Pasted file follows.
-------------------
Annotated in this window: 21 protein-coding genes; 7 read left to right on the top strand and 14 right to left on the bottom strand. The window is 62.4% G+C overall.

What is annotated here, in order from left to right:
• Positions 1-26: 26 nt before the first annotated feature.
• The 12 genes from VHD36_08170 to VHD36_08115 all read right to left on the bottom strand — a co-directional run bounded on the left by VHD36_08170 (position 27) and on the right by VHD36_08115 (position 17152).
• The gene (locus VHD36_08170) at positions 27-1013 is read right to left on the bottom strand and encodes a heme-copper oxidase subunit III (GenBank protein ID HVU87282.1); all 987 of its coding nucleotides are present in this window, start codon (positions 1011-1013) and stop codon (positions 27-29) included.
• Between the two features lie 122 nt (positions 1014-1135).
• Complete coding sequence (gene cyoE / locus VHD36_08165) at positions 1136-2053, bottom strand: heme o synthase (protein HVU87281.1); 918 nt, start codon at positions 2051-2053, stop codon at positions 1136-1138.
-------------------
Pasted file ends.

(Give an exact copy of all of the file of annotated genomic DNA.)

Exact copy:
Annotated in this window: 21 protein-coding genes; 7 read left to right on the top strand and 14 right to left on the bottom strand. The window is 62.4% G+C overall.

What is annotated here, in order from left to right:
• Positions 1-26: 26 nt before the first annotated feature.
• The 12 genes from VHD36_08170 to VHD36_08115 all read right to left on the bottom strand — a co-directional run bounded on the left by VHD36_08170 (position 27) and on the right by VHD36_08115 (position 17152).
• The gene (locus VHD36_08170) at positions 27-1013 is read right to left on the bottom strand and encodes a heme-copper oxidase subunit III (GenBank protein ID HVU87282.1); all 987 of its coding nucleotides are present in this window, start codon (positions 1011-1013) and stop codon (positions 27-29) included.
• Between the two features lie 122 nt (positions 1014-1135).
• Complete coding sequence (gene cyoE / locus VHD36_08165) at positions 1136-2053, bottom strand: heme o synthase (protein HVU87281.1); 918 nt, start codon at positions 2051-2053, stop codon at positions 1136-1138.